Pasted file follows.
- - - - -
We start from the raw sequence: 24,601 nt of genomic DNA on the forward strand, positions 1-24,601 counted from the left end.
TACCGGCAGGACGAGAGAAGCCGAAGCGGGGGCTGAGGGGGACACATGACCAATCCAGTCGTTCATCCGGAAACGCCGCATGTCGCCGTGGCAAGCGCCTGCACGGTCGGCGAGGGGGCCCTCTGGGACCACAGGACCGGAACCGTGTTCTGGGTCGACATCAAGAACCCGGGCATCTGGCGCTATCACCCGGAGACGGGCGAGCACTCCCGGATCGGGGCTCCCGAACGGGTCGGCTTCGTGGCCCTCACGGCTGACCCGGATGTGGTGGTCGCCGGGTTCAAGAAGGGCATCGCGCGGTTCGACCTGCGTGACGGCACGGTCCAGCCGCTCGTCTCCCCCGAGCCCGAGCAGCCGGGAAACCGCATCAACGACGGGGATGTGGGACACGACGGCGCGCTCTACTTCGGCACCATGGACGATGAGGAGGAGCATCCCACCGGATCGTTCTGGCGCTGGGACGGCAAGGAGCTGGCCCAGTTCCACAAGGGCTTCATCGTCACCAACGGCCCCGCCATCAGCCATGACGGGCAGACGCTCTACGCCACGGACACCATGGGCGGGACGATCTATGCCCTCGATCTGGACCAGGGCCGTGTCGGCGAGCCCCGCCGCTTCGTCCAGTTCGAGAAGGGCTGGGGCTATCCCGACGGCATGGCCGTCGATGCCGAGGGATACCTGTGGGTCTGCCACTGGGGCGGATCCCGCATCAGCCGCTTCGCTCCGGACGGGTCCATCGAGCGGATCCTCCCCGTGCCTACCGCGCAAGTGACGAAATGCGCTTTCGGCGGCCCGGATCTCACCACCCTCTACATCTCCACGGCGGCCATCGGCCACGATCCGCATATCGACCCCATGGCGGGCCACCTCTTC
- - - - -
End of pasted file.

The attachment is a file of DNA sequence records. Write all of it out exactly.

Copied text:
We start from the raw sequence: 24,601 nt of genomic DNA on the forward strand, positions 1-24,601 counted from the left end.
TACCGGCAGGACGAGAGAAGCCGAAGCGGGGGCTGAGGGGGACACATGACCAATCCAGTCGTTCATCCGGAAACGCCGCATGTCGCCGTGGCAAGCGCCTGCACGGTCGGCGAGGGGGCCCTCTGGGACCACAGGACCGGAACCGTGTTCTGGGTCGACATCAAGAACCCGGGCATCTGGCGCTATCACCCGGAGACGGGCGAGCACTCCCGGATCGGGGCTCCCGAACGGGTCGGCTTCGTGGCCCTCACGGCTGACCCGGATGTGGTGGTCGCCGGGTTCAAGAAGGGCATCGCGCGGTTCGACCTGCGTGACGGCACGGTCCAGCCGCTCGTCTCCCCCGAGCCCGAGCAGCCGGGAAACCGCATCAACGACGGGGATGTGGGACACGACGGCGCGCTCTACTTCGGCACCATGGACGATGAGGAGGAGCATCCCACCGGATCGTTCTGGCGCTGGGACGGCAAGGAGCTGGCCCAGTTCCACAAGGGCTTCATCGTCACCAACGGCCCCGCCATCAGCCATGACGGGCAGACGCTCTACGCCACGGACACCATGGGCGGGACGATCTATGCCCTCGATCTGGACCAGGGCCGTGTCGGCGAGCCCCGCCGCTTCGTCCAGTTCGAGAAGGGCTGGGGCTATCCCGACGGCATGGCCGTCGATGCCGAGGGATACCTGTGGGTCTGCCACTGGGGCGGATCCCGCATCAGCCGCTTCGCTCCGGACGGGTCCATCGAGCGGATCCTCCCCGTGCCTACCGCGCAAGTGACGAAATGCGCTTTCGGCGGCCCGGATCTCACCACCCTCTACATCTCCACGGCGGCCATCGGCCACGATCCGCATATCGACCCCATGGCGGGCCACCTCTTC